To keep up I’m still learning, still studying. New topics emerge, like Blockchain for example. At first glance it looks like a completely new technique. But when you really look into it you see it’s a clever combination of existing techniques to create something new. That’s when you come to understand it and see that it’s very clever and really a new application and that it has the potential to become a disruptive technology. That’s when you start reading journals, I have a subscription to ‘Harvard Business Review’ for example because they often write on emerging technologies. So you go through professional literature, study on the subject, look for contacts. If it’s something that’s completely new and difficult to grasp you can take a course or self study on it. Nowadays that’s a bit more difficult than it used to be back in the days. You have to look for it yourself a lot more.


When I talk to clients I always ask them; “Do you have any homework for me?” It’s important that you have a good understanding of what your client does. You don’t have to be an expert but you do need to understand the business. Sometimes the homework they give me is an annual report to go through another time it’s a scientific article related to their business.


Finally I have some certifications that require I keep my knowledge up to date. To keep my CISSP (Certified Information Systems Security Professional) and GICSP (Global Industrial Cyber Security Professional) certification it’s required that I collect CPE (Continuous Professional Education) points. I have to show what I have done to keep up to date in order to keep my certification. For example what literature I have read, what courses I took and so on.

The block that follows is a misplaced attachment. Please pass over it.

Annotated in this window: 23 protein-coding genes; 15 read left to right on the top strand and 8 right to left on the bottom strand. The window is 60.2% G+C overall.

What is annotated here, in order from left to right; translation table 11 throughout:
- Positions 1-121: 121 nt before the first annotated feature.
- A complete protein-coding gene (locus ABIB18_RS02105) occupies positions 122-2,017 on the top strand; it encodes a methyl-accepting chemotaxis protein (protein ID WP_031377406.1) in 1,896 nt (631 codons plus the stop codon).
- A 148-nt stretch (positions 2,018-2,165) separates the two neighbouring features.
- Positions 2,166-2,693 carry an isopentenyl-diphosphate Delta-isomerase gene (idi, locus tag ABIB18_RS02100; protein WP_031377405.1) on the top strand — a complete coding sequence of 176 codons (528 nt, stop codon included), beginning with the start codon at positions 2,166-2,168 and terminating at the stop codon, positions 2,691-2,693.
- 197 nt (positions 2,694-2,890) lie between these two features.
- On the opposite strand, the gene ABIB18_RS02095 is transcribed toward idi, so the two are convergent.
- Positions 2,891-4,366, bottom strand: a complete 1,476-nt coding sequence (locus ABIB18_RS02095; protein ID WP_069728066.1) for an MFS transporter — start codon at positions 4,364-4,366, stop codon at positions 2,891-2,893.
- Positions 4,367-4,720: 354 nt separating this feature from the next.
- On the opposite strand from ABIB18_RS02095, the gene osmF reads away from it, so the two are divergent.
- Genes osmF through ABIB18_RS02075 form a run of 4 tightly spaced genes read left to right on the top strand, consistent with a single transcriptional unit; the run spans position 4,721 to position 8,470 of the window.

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How did finding a job after your study go?

In the 80’s and 90’s it was relatively easy to find a job because there weren’t many experts and computers were relatively new. Computers where a new disruptive technology and I was young and enthusiast. Nowadays it’s kind of the same for cybersecurity experts. In that sense there will probably always be some jobs in IT where experts are needed. Data for example is a hot topic right now where experts will, and already are, in demand.


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Do you have any tips for up-and-coming talent?

Be authentic! Don’t try to be someone you’re really not. If you don’t understand something, just say it and ask and learn about it. And finally do what you like and don’t be afraid to make choices that lead to a change of course. I’m really glad I made those choices. For example, at one point I was about to become Vice President but instead I started a new job as a system engineer. Something of an unusual and weird choice to many but it felt good and worked great for me.

It’s my job to get all the relevant Lego bricks on the table so we can build with that.